At the supermarket recently, I had the opportunity to chat with the manager. I noticed that the store, part of a regional chain with a huge corporate owner, had not yet installed readers for the increasingly ubiquitous chip-cards, so I asked him why not.
After all, chip cards are meant to protect consumers from fraud. And there’s plenty of evidence that they’re working as intended.
The manager’s response surprised me. He told me the chain wasn’t worried about the cost of upgrading, but about the prospect of losing business. He explained that transactions take longer with chip card readers. And he worried they’d lose customers if they force people to do that.
My view is that they’re much more likely to lose customers if they don’t upgrade (more on that in a moment), but the store is far from alone. According to the business management consultants at the Strawhecker Group, only about 29 percent of American merchants were ready for chip cards — also known as EMV cards, which stands for Europay, MasterCard®, and Visa® — as of September.
That’s disappointing. Chip cards are our best defense against card fraud. According to the trade newsletter The Nilson Report, U.S. card losses for banks and retailers reached $8.4 billion in 2015. And that number is expected to reach $12 billion by 2020.
That’s why a consortium of card issuers, banks, and others developed the EMV standard for cards and readers. These chip-enabled cards, which customers “dip” instead of “swipe,” provide greater security from fraud. That’s because swipe cards create a record that crooks can grab and use to make purchases. “Dipped” cards, on the other hand, create a one-time code that can’t be reused.
Europe has been using this technology for a while now, but it really got going in the United States last year. So far, banks have issued about 600 million chip cards to U.S. consumers, according to the U.S. Payments Forum. And starting Oct. 1, 2015, the liability for card fraud at most merchants without chip-card readers shifted from the card’s issuer to the retailers. And many more U.S. merchants will start accepting chip cards by October 2017, when gas stations will start facing those same liabilities.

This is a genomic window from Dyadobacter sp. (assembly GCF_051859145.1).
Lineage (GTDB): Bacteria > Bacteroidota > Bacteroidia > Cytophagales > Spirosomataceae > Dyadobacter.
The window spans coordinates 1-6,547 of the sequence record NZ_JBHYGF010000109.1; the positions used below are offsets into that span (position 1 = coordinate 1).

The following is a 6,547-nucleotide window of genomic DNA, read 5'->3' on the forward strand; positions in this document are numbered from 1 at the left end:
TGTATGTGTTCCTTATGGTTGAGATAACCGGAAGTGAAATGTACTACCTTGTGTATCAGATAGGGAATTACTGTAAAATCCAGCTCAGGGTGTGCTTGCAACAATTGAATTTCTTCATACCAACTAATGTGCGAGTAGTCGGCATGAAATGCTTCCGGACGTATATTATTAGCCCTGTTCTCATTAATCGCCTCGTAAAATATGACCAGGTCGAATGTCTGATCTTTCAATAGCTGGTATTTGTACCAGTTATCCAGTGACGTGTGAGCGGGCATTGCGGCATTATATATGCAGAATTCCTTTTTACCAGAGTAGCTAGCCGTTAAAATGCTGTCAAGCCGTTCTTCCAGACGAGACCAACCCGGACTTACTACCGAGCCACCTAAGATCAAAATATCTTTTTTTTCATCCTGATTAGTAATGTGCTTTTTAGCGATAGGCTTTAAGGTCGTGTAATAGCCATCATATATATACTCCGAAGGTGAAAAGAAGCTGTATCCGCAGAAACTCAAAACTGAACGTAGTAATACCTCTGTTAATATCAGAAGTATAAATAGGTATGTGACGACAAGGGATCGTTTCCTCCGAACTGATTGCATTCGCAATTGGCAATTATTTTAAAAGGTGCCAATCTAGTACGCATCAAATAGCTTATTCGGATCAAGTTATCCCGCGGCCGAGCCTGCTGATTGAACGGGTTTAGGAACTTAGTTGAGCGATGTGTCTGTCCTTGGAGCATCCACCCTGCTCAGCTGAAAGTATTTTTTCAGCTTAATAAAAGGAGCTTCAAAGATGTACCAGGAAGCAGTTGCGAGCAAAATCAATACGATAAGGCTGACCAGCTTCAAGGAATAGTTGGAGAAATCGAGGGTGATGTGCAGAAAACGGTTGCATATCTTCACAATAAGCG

However, many retailers still resist purchasing the upgraded reader. That’s why I want to share with you three reasons why just about every merchant should be chip card-ready:
A store clerk recently told me that she didn’t understand the “hassle” behind chip cards. So I put my banker hat on and explained that the chip-card machine takes the liability off the merchant (her boss) and puts it on Visa® and MasterCard® if there is fraud. It’s as simple as that.
For those merchants who say, “I never had fraud before,” well, how do you know that? MasterCard® and Visa® were taking it on the nose for you before. They’re not doing that anymore. So if you’re a merchant that hasn’t installed the new card readers, you’re doing yourself a disservice. It’s an easy, inexpensive upgrade that will protect you financially.
Your customers know that card fraud is happening. They’re seeing odd charges pop up on their credit card statements — and then spending hours on the phone cleaning those messes up. Chip cards reduce the likelihood of fraud significantly — and your customers are learning this.
You don’t want them to be afraid to use their credit cards in your store. So, being up to date on your POS technology will give them peace of mind as well. You’ll gain their trust.
Staying on top of chip card equipment now means you’ll be more comfortable with the next rounds of payments technology — including chip-and-PIN cards (which allow customers to input a number instead of signing), “tap” cards (which allow them to simply tap their card against the reader), and mobile payments. The more forms of technology you’re familiar with and ready for, the more potential customers you’ll have. And that translates into more dollars coming in.
Card fraud rates are already down thanks to EMV. According to Visa®, chip card-friendly merchants recorded a 47 percent drop in card fraud from May 2015 to May 2016. That shows why every merchant should be installing EMV technology if they haven’t already. Your customers will soon be expecting it — and may choose to patronize someone else if you don’t have it.
Most community banks, including 1st Mariner Bank, provide merchant processing services. That means they can get you access to industry-leading chip card POS equipment and solutions. To set a retailer up to take EMV cards, we gather information, fill out applications, get everything through the approval process and order and install equipment. And if our equipment doesn’t fit your budget, we can even help you find better deals.
If you’re ready to get started, or for more information, just contact our business banking services department.